Wal-Mart Aiming to Become Hip

NEW YORK -- Head south on Fifth Avenue, past the look-but-don't-touch boutiques of Bruno Magli, Salvatore Ferragamo and Henri Bendel, stop at 31st Street and look for a building on the right, between the fast-food restaurant and the souvenir shop.

There, on the sixth floor, sits the only Wal-Mart in Manhattan -- not a store, but offices, a laboratory where veterans from Nautica, OshKosh B'Gosh and the West Elm furniture catalogue work, largely in secret, to help the nation's largest retailer earn one designation that has long eluded it: hip.

They forecast trends in clothing, home decor and furniture in advance of a season, then transmit the details back to the colleagues in northwest Arkansas who ultimately determine what reaches the shelves of the company's 3,400 stores.

With trends in fashion trickling down into everything from toasters to infant clothing, the chain is suddenly worried about missed opportunities. Since its founding in 1962, Sam Walton's brainchild has built its business on the traditional-minded lower-income shopper. This is a customer, judging by Wal-Mart's merchandise, who wants the basics -- a sturdy nightgown, a reliable bathing suit, a six-pack of children's underwear. And Wal-Mart sells the basics cheap: the $24 DVD player, the $12.90 twill jacket -- at times regardless of how they fit in with the rest of the merchandise in the store, or even whether they are in style.

But that singular focus on bestsellers has left the chain without the kind of storewide design aesthetic that has turned rival Target into Tar-zhay, crammed, at every turn of the shopping cart, with bold, contemporary patterns and designs that evoke a lifestyle. And it has left Wal-Mart vulnerable at a time when customers at all levels, even Wal-Mart's basic customers, want fashion.

"We are an item house," concedes Wal-Mart's vice president of product development, Claire Watts. "But customer expectations require more than great items."

What they require, designers say, are risky forays into fashion, the kind that could alienate Wal-Mart's core customer.

To inject designer cachet into its merchandise, Target recruited architect Michael Graves and designers Todd Oldham and Isaac Mizrahi to create clothes and home furnishings exclusive to the chain; H&M has snagged designer Karl Lagerfeld to do the same.

The movement that these retailers have triggered goes by many names -- the democratization of fashion, the dawn of cheap chic -- but the motivation is simple: A globalized generation of consumers, reared on the endlessly self-improving and consuming message of "Queer Eye" and "What Not to Wear," is eager to buy into the next trend.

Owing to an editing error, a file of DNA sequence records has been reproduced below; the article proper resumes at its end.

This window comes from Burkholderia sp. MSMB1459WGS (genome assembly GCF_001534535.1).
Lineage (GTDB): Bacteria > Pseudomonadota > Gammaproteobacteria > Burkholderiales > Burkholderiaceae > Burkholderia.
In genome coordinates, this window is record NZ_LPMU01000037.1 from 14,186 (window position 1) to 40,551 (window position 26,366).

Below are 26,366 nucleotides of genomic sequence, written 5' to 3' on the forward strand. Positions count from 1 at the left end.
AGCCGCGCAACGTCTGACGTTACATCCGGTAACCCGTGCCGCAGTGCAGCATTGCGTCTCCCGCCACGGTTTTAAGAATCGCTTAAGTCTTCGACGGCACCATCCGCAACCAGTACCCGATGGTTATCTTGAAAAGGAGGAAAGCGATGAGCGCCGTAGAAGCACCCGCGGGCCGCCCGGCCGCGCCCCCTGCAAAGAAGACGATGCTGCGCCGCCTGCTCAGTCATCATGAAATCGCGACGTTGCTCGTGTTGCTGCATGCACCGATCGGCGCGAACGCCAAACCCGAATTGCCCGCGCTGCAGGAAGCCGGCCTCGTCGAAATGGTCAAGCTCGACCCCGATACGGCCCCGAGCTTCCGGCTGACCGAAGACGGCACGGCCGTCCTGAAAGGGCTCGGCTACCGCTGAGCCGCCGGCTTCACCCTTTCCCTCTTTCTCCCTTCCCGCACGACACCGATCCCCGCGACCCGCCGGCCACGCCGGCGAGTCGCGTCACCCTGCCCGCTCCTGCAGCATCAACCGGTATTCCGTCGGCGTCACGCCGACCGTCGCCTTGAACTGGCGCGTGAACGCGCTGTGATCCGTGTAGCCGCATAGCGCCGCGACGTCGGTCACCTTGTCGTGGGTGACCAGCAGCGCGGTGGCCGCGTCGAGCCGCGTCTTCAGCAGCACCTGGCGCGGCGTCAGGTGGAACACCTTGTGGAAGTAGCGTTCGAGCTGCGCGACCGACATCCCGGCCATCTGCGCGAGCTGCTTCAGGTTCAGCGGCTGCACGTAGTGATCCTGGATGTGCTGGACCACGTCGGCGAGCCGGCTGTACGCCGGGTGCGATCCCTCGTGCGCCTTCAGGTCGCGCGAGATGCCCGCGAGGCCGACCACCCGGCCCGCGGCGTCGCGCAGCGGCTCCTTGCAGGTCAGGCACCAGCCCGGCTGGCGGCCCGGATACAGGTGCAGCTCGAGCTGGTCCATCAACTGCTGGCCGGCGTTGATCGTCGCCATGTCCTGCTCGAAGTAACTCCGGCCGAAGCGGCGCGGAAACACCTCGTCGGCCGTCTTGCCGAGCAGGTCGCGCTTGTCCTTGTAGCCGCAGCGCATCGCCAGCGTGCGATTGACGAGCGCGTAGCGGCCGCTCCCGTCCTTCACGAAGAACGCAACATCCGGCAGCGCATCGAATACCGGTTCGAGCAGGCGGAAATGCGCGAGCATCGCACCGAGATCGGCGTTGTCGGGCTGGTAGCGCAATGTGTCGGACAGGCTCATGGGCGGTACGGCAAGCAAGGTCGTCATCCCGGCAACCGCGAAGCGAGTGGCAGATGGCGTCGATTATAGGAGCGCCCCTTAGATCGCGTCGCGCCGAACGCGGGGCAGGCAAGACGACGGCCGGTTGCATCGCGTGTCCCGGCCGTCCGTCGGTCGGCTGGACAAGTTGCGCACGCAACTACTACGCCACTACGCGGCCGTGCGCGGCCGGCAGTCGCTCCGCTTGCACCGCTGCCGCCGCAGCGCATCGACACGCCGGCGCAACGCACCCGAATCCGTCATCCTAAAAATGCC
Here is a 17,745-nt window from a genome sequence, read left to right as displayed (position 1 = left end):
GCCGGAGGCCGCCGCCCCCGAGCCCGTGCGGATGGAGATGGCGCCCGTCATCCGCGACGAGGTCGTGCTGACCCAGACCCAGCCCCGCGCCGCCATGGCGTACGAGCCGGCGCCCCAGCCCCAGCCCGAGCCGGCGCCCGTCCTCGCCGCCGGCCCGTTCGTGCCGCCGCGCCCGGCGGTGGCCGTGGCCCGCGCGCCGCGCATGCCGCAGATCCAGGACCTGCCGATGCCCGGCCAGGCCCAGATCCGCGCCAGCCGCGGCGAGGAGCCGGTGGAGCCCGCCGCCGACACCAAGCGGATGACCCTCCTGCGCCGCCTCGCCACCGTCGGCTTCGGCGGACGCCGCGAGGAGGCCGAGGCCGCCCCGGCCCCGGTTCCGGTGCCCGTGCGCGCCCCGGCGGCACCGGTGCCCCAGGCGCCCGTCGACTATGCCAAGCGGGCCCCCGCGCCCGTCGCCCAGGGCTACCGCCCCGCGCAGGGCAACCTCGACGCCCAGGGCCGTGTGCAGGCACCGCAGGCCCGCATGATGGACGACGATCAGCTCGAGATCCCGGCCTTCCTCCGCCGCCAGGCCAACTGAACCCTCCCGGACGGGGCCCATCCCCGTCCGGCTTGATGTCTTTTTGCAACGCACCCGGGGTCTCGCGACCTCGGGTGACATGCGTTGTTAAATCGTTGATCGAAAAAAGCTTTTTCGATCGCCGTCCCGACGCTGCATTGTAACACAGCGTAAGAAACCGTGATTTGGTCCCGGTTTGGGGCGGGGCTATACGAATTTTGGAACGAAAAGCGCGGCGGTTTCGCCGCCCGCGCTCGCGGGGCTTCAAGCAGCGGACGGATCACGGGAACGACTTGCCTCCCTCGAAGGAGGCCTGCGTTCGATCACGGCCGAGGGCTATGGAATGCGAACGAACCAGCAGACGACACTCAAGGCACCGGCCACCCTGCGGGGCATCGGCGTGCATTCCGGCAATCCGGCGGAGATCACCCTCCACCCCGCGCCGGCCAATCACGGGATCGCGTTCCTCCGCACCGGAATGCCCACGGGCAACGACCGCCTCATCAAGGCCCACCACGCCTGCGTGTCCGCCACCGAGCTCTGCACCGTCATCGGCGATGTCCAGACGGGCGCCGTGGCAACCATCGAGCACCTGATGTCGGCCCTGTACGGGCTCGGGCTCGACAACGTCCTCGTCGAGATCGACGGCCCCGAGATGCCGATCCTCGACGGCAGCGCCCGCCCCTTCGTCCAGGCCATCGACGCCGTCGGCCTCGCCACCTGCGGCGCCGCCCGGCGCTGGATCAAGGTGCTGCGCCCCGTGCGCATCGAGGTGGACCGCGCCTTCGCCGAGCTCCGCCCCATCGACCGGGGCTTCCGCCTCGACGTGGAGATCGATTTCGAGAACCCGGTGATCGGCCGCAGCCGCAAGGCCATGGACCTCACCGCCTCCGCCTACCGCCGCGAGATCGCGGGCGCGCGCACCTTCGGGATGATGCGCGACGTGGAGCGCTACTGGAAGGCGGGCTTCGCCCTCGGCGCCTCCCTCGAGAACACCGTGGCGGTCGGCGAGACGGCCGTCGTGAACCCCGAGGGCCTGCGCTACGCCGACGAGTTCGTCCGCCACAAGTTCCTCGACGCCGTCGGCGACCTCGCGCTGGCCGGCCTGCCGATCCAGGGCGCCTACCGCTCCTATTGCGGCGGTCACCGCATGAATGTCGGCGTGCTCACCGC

So why is Wal-Mart just discovering this? Until now, the discounter's growth has relied on a steady schedule of new store openings -- about one a day this year. But as Wal-Mart runs out of new places to plop down its mammoth stores, investors are focusing on the chain's lackluster same-store sales, a closely watched figure measuring purchases at stores open for at least a year.

On that score, Wal-Mart consistently trails Target, according to Deutsche Bank. Wal-Mart executives blame the sluggish same-store sales on their decision to build new stores close to older ones, which temporarily dampens sales at the older store but ultimately, they say, creates more Wal-Mart shoppers. But veteran Wal-Mart watcher Bill Dreher of Deutsche Bank isn't buying it.

"Cannibalization is a factor, but not the only or the dominant one in Target's much stronger performance," he said.

One culprit, analysts speculate, is Wal-Mart's shoppers, who consistently seek clothing and home decor outside the chain -- namely at J.C. Penney, Kohl's and Target in that order, studies show. One hundred million consumers shop at Wal-Mart every week, but only 34 percent buy apparel there, according to a study by STS Market Research.

"Kind of old-fashioned," is how Janice Fitzgerald described the apparel and home decor at a Wal-Mart. She skips those departments and heads for household staples such as razors and toilet paper. When buying clothes for herself, she shops at Kohl's and Target; her three children gravitate toward Aeropostale, Abercrombie & Fitch, and H&M.